HELOC strategy #3: Using a HELOC to pay off a mortgage

Another HELOC strategy is to direct your HELOC cash toward your existing mortgage loan. You can also use it to fund your monthly mortgage payment or to help pay off your mortgage loan faster.

“This method is recommended for people who don’t have a lot left to pay off on their mortgage and if you can ensure that your HELOC interest rate will be lower than your current mortgage rate,” Shin explains.

Problem is, most HELOCs have variable rates that can adjust over time. Even if your adjustable-rate HELOC currently boasts a rate lower than the rate you are paying for your mortgage loan, there’s no guarantee it won’t exceed your mortgage rate down the road. That’s why this HELOC strategy may only be best if you have a HELOC with a fixed rate lower than your current mortgage rate, which isn’t likely, although it’s possible.

A better alternative may be to refinance your mortgage loan, but only if you can secure a lower fixed rate than you are currently paying.

Still, “paying off your mortgage with a HELOC can be better than refinancing because the latter can involve a more rigorous process with high fees,” adds Shin.

HELOC strategy #4: Using a HELOC to buy or finance another house

Interested in purchasing another property? Consider using a HELOC for your down payment or to cover closing costs.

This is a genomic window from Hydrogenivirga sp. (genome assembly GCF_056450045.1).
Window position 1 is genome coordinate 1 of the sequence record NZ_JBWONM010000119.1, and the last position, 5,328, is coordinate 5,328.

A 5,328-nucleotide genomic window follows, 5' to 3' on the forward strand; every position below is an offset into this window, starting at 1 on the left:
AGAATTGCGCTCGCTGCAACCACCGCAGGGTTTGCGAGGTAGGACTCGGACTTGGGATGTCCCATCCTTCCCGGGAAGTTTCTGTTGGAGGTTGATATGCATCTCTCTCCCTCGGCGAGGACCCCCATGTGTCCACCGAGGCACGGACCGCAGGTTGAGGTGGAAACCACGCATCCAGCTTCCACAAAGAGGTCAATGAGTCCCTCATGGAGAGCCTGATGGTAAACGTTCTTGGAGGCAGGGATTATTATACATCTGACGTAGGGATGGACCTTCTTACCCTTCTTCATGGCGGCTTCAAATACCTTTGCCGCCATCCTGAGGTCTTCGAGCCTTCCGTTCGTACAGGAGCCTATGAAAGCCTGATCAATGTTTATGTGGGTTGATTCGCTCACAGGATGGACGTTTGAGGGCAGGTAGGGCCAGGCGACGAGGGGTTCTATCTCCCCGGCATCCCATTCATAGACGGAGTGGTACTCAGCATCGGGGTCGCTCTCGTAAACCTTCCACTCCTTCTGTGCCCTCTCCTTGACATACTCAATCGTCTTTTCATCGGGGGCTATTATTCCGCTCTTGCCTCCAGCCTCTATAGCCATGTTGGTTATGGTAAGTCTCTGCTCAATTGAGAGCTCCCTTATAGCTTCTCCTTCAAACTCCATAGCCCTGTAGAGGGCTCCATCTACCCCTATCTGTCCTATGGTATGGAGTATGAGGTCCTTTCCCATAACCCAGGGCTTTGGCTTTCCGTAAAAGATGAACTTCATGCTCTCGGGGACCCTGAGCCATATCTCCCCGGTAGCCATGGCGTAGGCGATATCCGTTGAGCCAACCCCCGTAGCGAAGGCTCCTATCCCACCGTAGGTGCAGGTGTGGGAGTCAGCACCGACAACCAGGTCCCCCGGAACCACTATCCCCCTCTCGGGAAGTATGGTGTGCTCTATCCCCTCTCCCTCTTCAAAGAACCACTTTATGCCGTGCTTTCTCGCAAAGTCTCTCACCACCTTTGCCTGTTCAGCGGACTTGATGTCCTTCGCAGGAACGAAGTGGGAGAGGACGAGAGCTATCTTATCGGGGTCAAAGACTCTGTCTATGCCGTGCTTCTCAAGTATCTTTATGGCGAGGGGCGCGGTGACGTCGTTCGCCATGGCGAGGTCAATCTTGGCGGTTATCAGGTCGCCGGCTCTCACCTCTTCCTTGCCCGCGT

“This could be a good use of the HELOC. If you write a check against your HELOC for a down payment of 20%, you may be able to finance the balance of your purchase at more favorable terms. Plus, by combining HELOC funds with the new mortgage, you are essentially acquiring a new property with no money down,” Freidus continues. “Once your property has time to season, you can refinance and use the proceeds to pay off your HELOC. This accomplishes two things. First, it allows you to lock in your rate, and second, it frees up your HELOC to be used again for another property. Keep doing this, and there is no limit to the number of real estate assets you can acquire.”

Or you can use your HELOC to make mortgage payments on your second home, “which makes sense if the interest rate is lower on your HELOC,” says Shin.

When applying this HELOC strategy, be sure you are not taking on more debt than you can afford.

Check your eligibility for a HELOC. Start here